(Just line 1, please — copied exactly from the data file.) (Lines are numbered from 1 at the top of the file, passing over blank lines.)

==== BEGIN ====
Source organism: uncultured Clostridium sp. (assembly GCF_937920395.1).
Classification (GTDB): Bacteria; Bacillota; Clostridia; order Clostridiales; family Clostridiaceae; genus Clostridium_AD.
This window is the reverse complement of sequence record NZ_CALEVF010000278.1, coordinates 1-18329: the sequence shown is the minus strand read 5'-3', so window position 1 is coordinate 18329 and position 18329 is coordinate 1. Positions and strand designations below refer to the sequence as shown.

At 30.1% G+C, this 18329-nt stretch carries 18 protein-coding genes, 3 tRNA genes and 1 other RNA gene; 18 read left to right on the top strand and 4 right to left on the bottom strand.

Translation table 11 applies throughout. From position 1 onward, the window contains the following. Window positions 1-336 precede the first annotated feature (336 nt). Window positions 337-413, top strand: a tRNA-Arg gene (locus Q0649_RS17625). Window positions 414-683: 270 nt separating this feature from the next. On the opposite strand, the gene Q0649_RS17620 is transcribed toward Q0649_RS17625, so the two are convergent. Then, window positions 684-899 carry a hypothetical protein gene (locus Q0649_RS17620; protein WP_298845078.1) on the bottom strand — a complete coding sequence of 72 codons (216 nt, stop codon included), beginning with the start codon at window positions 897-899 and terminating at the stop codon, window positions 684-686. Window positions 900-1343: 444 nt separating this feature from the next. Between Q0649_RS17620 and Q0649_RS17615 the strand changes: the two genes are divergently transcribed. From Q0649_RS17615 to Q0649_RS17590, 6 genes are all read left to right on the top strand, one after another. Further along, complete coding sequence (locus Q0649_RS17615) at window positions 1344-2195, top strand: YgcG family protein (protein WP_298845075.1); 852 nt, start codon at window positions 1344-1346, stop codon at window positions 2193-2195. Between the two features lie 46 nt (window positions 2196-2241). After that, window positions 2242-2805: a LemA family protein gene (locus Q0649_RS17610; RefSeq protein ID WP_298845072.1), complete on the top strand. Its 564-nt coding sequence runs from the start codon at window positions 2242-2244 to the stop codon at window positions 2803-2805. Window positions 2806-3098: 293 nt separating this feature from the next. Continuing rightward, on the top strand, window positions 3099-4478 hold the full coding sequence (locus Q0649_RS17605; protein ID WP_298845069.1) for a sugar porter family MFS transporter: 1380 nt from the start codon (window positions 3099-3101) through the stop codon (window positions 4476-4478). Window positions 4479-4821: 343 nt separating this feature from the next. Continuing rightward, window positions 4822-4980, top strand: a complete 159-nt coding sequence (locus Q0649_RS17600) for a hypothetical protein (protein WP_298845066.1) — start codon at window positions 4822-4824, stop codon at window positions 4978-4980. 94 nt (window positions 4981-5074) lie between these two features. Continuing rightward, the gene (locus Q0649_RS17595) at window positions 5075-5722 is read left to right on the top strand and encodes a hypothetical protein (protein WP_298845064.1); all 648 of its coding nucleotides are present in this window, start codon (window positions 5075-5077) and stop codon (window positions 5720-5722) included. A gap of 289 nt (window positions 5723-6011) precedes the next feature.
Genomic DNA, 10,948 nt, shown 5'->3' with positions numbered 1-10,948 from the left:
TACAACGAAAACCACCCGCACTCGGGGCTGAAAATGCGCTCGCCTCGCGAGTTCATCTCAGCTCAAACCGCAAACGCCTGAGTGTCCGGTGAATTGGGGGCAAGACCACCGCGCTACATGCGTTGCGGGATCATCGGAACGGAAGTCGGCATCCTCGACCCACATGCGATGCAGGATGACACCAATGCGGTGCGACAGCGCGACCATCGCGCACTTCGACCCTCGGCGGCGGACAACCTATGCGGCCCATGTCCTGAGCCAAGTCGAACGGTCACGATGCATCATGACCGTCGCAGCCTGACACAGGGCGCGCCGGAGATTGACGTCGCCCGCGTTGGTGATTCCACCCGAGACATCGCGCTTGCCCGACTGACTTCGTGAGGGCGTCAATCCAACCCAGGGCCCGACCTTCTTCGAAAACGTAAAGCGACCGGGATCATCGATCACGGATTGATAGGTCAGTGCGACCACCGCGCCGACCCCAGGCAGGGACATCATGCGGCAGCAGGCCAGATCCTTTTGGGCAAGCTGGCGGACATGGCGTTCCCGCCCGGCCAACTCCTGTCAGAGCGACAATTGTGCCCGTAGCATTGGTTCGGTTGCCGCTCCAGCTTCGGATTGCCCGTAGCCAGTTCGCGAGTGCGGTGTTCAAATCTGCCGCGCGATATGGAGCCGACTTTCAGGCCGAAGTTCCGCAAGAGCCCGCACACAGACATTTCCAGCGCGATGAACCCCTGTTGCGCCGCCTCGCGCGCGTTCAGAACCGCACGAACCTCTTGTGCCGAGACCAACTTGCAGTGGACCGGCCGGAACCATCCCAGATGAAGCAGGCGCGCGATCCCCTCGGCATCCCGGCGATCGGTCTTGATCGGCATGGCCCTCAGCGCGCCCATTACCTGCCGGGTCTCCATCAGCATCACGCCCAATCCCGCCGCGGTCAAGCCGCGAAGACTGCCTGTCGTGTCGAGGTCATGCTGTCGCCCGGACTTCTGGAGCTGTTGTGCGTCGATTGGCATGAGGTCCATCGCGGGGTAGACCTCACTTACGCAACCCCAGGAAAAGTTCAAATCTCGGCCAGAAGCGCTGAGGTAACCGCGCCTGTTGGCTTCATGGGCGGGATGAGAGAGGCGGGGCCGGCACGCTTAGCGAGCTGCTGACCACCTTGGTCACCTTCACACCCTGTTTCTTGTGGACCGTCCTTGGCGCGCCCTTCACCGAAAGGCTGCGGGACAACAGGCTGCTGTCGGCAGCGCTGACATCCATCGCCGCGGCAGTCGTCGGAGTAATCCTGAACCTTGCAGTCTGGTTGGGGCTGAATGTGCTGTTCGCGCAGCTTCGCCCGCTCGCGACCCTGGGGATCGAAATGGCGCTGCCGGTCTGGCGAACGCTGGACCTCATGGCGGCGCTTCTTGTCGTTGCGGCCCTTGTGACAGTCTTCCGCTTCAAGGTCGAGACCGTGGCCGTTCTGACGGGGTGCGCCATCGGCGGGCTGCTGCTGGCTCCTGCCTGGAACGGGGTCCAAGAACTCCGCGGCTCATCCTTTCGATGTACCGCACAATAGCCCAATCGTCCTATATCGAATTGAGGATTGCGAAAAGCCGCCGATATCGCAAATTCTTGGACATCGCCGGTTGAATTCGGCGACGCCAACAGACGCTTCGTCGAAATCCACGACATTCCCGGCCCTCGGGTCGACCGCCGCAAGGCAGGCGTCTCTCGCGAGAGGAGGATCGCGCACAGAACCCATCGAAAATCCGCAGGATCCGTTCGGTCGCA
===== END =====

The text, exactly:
Source organism: uncultured Clostridium sp. (assembly GCF_937920395.1).